“Challenging Arbitral Awards Through the Backdoor: Mitigating the Increasing Trend of Claims Against Arbitrators”

Paula Hodges KC pointed out that the arbitration framework is designed to achieve finality and effective enforcement of awards. However, as a rising trend, dissatisfied parties are bringing civil actions against arbitrators in national courts – to challenge the awards through “the back door” and to stop enforcement of arbitral awards.

She gave an example of a recent instance where the losing party in an arbitration seated in Singapore commenced a court claim in Indonesia against the three arbitrators and the relevant institution based on the claim of conspiracy. She stressed that while this claim is still pending with the Supreme Court of Indonesia, a similar claim was brought against arbitrators based on allegations of gross negligence and bias in Thailand. However, the Court of Appeal in Thailand dismissed the claim. Lastly, Ms Hodges gave a recent example where the French Court of Cassation dismissed a claim against the ICC based on an alleged procedural breach when appointing arbitrators and stressed a distinction between the administrative function of the ICC and judicial or decision-making function of the arbitral tribunal.

Ms Hodges considered several issues that arise in the context of claims against arbitrators, eg the place where the breach happened and where the loss was suffered. This could be the place of the seat of arbitration, enforcement, where the losing party is located, or eg the home jurisdiction of the arbitrators. She pointed out that in the Indonesian case, the claim was brought in the country where the claimant was based and also the place of enforcement; however, the award arose from a Singapore-seated arbitration, and the laws of Singapore governed the dispute. Ms Hodges noted that the first instance court in Indonesia dismissed the claim on three bases: the arbitral institution is outside of Indonesia, it is a Singapore-seated arbitration subject to the law of Singapore, and the claim should have been brought where the loss was suffered, namely Singapore.

Ms Hodges also flagged that one of the relevant questions is what law applies to arbitrator liability and that arbitration institutions failed to address this. Article 43 of the ICC Rules states that claims against the ICC about the administration of ICC proceedings are subject to French law but does not deal with arbitrator liability.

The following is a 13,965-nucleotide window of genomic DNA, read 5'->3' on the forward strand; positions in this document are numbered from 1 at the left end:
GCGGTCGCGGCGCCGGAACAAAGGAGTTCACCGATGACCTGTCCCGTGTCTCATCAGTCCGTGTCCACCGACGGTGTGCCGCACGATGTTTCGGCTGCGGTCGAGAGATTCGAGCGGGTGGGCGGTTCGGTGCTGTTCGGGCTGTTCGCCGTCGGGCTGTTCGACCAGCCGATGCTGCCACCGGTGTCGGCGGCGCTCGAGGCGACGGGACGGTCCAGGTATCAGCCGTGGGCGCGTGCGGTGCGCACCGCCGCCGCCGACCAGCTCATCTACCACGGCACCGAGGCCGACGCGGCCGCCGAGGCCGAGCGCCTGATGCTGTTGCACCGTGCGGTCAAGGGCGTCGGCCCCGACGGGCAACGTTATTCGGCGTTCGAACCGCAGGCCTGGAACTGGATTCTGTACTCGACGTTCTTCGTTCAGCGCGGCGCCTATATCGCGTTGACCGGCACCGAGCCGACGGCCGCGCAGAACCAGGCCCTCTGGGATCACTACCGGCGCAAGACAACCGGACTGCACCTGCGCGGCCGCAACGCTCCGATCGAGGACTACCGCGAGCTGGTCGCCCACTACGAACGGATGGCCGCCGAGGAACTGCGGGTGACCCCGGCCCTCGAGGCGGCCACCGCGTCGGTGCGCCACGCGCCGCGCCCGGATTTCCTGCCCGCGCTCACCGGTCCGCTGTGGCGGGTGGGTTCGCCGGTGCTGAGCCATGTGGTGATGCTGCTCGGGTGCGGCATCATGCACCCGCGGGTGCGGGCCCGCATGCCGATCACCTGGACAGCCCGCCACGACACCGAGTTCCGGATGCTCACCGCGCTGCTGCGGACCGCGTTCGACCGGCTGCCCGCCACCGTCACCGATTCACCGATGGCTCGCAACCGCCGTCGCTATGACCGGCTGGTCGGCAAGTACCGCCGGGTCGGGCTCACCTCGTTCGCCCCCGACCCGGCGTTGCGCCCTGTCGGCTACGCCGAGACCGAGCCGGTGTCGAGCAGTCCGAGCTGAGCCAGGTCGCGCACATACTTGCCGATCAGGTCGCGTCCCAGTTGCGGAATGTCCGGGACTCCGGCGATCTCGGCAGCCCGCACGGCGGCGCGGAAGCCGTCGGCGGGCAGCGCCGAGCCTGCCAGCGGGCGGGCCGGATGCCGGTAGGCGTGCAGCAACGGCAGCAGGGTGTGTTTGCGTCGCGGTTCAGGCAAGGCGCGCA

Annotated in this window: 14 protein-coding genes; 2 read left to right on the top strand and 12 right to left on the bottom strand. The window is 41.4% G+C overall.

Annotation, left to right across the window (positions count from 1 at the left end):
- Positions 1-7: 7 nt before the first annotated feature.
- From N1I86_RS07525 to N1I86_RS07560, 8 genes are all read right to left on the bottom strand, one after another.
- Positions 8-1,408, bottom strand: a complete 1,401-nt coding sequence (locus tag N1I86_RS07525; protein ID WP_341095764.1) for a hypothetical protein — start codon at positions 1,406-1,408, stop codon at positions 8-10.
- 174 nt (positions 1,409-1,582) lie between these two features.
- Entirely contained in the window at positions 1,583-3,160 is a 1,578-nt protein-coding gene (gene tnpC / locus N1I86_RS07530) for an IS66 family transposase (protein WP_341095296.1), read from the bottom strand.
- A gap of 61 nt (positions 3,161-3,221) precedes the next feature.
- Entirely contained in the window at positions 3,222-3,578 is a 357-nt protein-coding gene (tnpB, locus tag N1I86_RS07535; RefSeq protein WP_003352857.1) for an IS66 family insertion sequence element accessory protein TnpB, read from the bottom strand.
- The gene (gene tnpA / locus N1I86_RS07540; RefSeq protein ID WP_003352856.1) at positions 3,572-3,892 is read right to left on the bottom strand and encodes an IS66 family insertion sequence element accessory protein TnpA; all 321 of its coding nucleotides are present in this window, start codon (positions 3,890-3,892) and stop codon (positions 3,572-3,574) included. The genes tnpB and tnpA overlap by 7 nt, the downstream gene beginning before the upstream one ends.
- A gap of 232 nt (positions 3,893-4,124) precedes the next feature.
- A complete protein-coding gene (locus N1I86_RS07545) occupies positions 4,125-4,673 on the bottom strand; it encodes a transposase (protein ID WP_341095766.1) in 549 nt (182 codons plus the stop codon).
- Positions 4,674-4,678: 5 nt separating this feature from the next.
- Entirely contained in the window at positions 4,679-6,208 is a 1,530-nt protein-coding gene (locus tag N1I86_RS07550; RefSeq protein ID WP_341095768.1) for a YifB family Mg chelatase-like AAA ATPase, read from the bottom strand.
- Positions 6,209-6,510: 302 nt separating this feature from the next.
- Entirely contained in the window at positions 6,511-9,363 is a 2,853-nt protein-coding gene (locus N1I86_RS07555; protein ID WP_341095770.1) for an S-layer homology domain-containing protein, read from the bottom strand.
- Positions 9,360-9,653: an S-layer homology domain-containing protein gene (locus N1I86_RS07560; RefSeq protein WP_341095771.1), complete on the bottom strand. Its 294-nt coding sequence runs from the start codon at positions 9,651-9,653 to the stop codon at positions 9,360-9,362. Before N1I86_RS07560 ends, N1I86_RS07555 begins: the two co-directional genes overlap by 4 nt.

There were also several theories of how to deal with arbitrator liability. One school of thought was the jurisdictional theory, according to which arbitrators have judicial functions akin to those of judges resulting in full immunity. Another approach would be to say that there is a contractual relationship between the parties and the arbitrators where civil and contractual liability would be possible. Under the third, hybrid theory, arbitrators’ rights originate from arbitration agreements and statutes, and the United Kingdom embraces this approach. Section 29 of the English Arbitration Act 1996, which is a mandatory provision, states that arbitrators have immunity from liability regarding the exercise of their functions, except for bad faith. Bad faith or dishonesty exception is a common feature of in other national arbitration laws, including in Australia, Indonesia, and Scotland. She stated that civil law counties have a more contractual approach, and in accordance with this approach, the arbitrators can be sued in case of a breach of contract. A case on point was a claim Puma brought against two arbitrators in Spain, and the Spanish court established recklessness.

The typical relief sought against the arbitrators would be the costs charged by the arbitrator. Also there is a question of cost liability for arbitration institutions. She referred to the Indonesian and Thai cases and stated that each party bore its own costs even if the arbitrators and the institution were successful.

To sum up, Ms Hodges asked what arbitration institutions and arbitrators can do about the issue. Because institutional rules are contractual in nature, any immunity provisions in the rules will be incorporated into the arbitration agreement. National courts will then interpret these rules according to the national law of the country. She mentioned that the ICC tried to issue a blanket immunity for itself and its arbitrators in 1998, but the French court opposed this, stating that mandatory provisions of French law cannot be excluded, and civil liability should still be considered. Regarding arbitrators, she suggested that they can raise the issue of liability at the outset of proceedings to clarify the matter with the parties. Moreover, she stressed that there are professional indemnity insurances provided by most institutions, including LCIA. She also mentioned that sometimes, in ad hoc arbitration, some arbitrators may try to exclude the liability completely. However, clients mostly resist this suggestion.


To make sure you do not miss out on regular updates from the Kluwer Arbitration Blog, please subscribe here. To submit a proposal for a blog post, please consult our Editorial Guidelines.

Profile Navigator and Relationship Indicator
Access 17,000+ data-driven profiles of arbitrators, expert witnesses, and counsels, derived from Kluwer Arbitration's comprehensive collection of international cases and awards and appointment data of leading arbitral institutions, to uncover potential conflicts of interest.

Learn how Kluwer Arbitration can support you.

Kluwer Arbitration
This page as PDF

Leave a Reply

Your email address will not be published. Required fields are marked *

This site uses Akismet to reduce spam. Learn how your comment data is processed.